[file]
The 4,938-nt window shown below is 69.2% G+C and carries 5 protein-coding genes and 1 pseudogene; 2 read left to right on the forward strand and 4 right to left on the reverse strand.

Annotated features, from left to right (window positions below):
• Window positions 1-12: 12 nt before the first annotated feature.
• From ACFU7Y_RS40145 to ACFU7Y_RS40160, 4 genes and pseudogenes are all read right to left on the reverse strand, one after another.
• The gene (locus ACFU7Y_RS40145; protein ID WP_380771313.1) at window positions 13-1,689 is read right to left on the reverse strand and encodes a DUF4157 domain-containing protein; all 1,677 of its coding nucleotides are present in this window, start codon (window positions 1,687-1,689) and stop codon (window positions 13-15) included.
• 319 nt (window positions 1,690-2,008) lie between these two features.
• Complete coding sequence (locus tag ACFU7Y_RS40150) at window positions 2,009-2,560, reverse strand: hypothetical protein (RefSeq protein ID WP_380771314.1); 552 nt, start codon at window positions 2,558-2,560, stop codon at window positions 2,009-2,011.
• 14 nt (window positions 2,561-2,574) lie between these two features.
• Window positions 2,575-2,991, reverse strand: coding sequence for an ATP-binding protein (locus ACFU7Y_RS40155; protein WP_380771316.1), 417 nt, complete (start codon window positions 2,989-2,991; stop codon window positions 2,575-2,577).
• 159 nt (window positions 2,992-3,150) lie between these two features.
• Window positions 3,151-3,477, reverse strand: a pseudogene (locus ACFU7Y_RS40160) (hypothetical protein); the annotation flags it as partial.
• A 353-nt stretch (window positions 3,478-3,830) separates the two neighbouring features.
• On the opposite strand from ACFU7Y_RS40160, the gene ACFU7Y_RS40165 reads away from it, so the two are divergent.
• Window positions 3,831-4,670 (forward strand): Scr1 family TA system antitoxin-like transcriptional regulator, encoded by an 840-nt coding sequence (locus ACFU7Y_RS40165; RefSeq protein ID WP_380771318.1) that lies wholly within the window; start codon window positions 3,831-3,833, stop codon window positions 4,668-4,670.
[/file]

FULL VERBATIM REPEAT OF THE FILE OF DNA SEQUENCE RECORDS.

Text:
The 4,938-nt window shown below is 69.2% G+C and carries 5 protein-coding genes and 1 pseudogene; 2 read left to right on the forward strand and 4 right to left on the reverse strand.

Annotated features, from left to right (window positions below):
• Window positions 1-12: 12 nt before the first annotated feature.
• From ACFU7Y_RS40145 to ACFU7Y_RS40160, 4 genes and pseudogenes are all read right to left on the reverse strand, one after another.
• The gene (locus ACFU7Y_RS40145; protein ID WP_380771313.1) at window positions 13-1,689 is read right to left on the reverse strand and encodes a DUF4157 domain-containing protein; all 1,677 of its coding nucleotides are present in this window, start codon (window positions 1,687-1,689) and stop codon (window positions 13-15) included.
• 319 nt (window positions 1,690-2,008) lie between these two features.
• Complete coding sequence (locus tag ACFU7Y_RS40150) at window positions 2,009-2,560, reverse strand: hypothetical protein (RefSeq protein ID WP_380771314.1); 552 nt, start codon at window positions 2,558-2,560, stop codon at window positions 2,009-2,011.
• 14 nt (window positions 2,561-2,574) lie between these two features.
• Window positions 2,575-2,991, reverse strand: coding sequence for an ATP-binding protein (locus ACFU7Y_RS40155; protein WP_380771316.1), 417 nt, complete (start codon window positions 2,989-2,991; stop codon window positions 2,575-2,577).
• 159 nt (window positions 2,992-3,150) lie between these two features.
• Window positions 3,151-3,477, reverse strand: a pseudogene (locus ACFU7Y_RS40160) (hypothetical protein); the annotation flags it as partial.
• A 353-nt stretch (window positions 3,478-3,830) separates the two neighbouring features.
• On the opposite strand from ACFU7Y_RS40160, the gene ACFU7Y_RS40165 reads away from it, so the two are divergent.
• Window positions 3,831-4,670 (forward strand): Scr1 family TA system antitoxin-like transcriptional regulator, encoded by an 840-nt coding sequence (locus ACFU7Y_RS40165; RefSeq protein ID WP_380771318.1) that lies wholly within the window; start codon window positions 3,831-3,833, stop codon window positions 4,668-4,670.